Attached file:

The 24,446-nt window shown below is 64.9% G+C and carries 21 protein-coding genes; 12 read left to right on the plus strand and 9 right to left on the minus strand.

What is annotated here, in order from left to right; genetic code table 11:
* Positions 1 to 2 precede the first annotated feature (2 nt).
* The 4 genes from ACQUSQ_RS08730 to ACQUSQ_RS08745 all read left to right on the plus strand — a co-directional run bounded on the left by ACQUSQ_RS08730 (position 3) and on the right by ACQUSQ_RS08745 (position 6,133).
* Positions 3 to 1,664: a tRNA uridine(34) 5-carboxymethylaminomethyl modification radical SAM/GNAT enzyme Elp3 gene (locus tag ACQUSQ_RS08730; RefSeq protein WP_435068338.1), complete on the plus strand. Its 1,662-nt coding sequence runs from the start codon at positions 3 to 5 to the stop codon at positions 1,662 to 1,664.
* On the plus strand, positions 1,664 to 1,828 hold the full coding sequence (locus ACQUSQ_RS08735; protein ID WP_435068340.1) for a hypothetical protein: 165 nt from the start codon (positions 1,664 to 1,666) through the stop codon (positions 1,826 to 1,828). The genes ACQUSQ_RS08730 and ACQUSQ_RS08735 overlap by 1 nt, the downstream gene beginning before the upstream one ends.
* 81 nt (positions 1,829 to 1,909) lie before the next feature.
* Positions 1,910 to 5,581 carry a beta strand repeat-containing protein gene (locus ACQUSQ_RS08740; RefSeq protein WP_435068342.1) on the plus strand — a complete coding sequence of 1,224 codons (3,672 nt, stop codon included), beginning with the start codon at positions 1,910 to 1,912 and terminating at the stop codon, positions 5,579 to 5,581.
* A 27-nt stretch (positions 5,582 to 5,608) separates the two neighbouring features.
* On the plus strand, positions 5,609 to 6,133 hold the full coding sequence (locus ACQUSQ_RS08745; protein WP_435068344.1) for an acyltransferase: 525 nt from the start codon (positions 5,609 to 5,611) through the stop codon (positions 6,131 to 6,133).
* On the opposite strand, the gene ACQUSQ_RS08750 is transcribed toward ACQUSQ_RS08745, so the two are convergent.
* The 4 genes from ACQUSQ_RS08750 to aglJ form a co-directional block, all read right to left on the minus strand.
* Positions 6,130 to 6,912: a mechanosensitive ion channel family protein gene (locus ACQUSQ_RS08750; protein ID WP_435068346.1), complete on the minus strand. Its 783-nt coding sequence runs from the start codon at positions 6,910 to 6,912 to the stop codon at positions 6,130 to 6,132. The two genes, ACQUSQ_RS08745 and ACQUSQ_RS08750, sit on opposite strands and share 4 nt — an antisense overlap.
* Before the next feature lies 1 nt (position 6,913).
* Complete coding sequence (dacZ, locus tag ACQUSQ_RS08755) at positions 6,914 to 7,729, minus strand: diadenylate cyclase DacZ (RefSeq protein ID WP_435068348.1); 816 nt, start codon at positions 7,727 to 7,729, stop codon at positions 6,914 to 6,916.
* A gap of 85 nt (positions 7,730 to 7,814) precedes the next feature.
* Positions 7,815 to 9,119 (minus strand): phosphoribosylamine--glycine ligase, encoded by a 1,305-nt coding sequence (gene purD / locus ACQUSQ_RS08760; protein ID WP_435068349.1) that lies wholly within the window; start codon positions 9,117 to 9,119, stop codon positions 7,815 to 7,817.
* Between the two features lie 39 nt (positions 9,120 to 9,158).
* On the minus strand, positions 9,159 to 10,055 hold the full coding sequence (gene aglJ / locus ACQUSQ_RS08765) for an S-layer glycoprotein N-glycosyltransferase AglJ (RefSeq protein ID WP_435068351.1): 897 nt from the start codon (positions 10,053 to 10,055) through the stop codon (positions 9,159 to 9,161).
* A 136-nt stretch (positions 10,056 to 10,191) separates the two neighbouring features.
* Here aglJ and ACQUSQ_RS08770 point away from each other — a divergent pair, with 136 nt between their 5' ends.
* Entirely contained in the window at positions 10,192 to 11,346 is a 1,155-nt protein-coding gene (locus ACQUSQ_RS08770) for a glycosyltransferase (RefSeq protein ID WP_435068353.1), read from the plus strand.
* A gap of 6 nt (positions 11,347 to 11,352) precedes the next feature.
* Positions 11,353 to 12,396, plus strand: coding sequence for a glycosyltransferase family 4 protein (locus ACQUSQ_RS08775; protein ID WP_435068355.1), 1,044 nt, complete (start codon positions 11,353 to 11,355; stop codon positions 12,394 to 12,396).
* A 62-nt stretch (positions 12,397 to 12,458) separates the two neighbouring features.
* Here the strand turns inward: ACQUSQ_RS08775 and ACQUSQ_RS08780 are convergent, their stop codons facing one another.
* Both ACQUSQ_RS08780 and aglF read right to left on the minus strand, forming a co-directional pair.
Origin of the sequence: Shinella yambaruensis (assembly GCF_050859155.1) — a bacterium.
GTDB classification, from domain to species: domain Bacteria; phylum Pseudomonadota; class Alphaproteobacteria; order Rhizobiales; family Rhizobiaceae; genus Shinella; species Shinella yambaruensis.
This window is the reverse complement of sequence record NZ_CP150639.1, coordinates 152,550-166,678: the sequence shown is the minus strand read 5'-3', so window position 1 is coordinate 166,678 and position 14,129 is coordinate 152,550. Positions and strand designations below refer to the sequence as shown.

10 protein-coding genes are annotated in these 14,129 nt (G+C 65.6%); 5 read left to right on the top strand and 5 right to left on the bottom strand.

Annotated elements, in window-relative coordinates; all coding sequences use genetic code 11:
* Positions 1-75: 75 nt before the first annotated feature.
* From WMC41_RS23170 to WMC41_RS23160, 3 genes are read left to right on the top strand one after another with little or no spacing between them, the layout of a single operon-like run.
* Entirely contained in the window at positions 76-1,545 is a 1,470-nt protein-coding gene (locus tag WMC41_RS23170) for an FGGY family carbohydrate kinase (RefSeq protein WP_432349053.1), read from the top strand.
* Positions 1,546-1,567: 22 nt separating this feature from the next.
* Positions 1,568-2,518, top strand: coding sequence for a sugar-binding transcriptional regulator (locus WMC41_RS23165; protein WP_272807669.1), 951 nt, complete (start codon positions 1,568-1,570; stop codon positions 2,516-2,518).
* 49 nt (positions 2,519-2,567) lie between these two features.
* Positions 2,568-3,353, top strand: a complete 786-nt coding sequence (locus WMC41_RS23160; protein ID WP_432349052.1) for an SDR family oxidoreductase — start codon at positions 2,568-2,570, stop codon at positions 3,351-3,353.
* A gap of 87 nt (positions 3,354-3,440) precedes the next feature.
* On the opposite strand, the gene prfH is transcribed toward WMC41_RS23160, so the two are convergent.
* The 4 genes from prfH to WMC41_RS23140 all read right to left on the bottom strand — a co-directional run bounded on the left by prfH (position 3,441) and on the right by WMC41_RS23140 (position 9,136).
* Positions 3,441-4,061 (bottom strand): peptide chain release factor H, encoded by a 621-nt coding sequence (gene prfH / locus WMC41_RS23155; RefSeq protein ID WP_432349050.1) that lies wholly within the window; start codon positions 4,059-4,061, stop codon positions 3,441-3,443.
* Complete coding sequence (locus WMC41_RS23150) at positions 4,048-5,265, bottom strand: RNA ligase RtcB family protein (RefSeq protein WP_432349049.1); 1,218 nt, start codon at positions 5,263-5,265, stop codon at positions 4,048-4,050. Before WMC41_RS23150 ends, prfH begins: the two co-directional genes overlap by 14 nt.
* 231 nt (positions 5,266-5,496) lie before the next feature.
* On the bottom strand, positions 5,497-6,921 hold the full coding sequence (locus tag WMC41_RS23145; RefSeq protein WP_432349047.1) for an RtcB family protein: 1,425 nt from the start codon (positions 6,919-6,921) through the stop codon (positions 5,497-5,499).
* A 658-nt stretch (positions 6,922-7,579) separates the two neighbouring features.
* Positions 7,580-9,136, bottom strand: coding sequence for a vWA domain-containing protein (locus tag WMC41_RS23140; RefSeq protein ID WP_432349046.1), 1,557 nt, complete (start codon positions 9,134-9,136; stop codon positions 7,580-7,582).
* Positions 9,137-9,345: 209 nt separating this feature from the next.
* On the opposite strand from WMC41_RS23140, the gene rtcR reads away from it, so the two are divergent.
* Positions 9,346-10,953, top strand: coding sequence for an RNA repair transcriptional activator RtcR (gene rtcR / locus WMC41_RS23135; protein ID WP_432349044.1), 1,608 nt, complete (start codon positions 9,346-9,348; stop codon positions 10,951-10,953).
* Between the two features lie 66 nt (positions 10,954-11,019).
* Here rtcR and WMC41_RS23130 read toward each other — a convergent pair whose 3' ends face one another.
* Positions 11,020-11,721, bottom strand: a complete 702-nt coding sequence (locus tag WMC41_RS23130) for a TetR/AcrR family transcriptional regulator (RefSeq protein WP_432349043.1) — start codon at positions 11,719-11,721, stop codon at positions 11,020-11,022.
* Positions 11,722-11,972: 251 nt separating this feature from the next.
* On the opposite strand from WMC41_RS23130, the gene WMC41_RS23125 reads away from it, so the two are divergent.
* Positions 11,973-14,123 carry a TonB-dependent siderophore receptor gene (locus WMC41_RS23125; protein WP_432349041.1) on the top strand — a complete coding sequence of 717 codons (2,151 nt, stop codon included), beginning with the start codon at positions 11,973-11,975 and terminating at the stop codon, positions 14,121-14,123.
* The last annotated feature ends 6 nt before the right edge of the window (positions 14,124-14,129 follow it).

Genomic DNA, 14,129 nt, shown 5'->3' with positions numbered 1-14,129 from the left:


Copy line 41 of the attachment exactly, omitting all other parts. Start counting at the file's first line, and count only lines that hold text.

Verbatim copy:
* On the opposite strand, the gene prfH is transcribed toward WMC41_RS23160, so the two are convergent.